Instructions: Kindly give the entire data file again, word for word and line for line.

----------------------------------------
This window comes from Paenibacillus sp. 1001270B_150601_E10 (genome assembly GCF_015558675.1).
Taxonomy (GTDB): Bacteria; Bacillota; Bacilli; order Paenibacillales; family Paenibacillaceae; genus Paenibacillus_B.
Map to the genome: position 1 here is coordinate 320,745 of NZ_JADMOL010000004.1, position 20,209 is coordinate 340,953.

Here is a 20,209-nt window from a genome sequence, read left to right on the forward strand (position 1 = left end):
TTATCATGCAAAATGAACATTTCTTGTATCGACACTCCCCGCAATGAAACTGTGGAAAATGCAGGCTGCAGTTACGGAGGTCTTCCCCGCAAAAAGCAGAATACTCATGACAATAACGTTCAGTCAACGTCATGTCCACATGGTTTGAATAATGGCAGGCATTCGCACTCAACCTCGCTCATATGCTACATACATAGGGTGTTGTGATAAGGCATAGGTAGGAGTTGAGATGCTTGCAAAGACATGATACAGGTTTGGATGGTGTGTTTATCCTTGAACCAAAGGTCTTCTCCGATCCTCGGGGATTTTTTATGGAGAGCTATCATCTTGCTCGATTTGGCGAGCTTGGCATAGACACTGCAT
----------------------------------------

This window comes from Paenibacillus sp. 1001270B_150601_E10 (genome assembly GCF_015558675.1).
Taxonomy (GTDB): Bacteria; Bacillota; Bacilli; order Paenibacillales; family Paenibacillaceae; genus Paenibacillus_B.
Map to the genome: position 1 here is coordinate 320,745 of NZ_JADMOL010000004.1, position 20,209 is coordinate 340,953.

Here is a 20,209-nt window from a genome sequence, read left to right on the forward strand (position 1 = left end):
TTATCATGCAAAATGAACATTTCTTGTATCGACACTCCCCGCAATGAAACTGTGGAAAATGCAGGCTGCAGTTACGGAGGTCTTCCCCGCAAAAAGCAGAATACTCATGACAATAACGTTCAGTCAACGTCATGTCCACATGGTTTGAATAATGGCAGGCATTCGCACTCAACCTCGCTCATATGCTACATACATAGGGTGTTGTGATAAGGCATAGGTAGGAGTTGAGATGCTTGCAAAGACATGATACAGGTTTGGATGGTGTGTTTATCCTTGAACCAAAGGTCTTCTCCGATCCTCGGGGATTTTTTATGGAGAGCTATCATCTTGCTCGATTTGGCGAGCTTGGCATAGACACTGCAT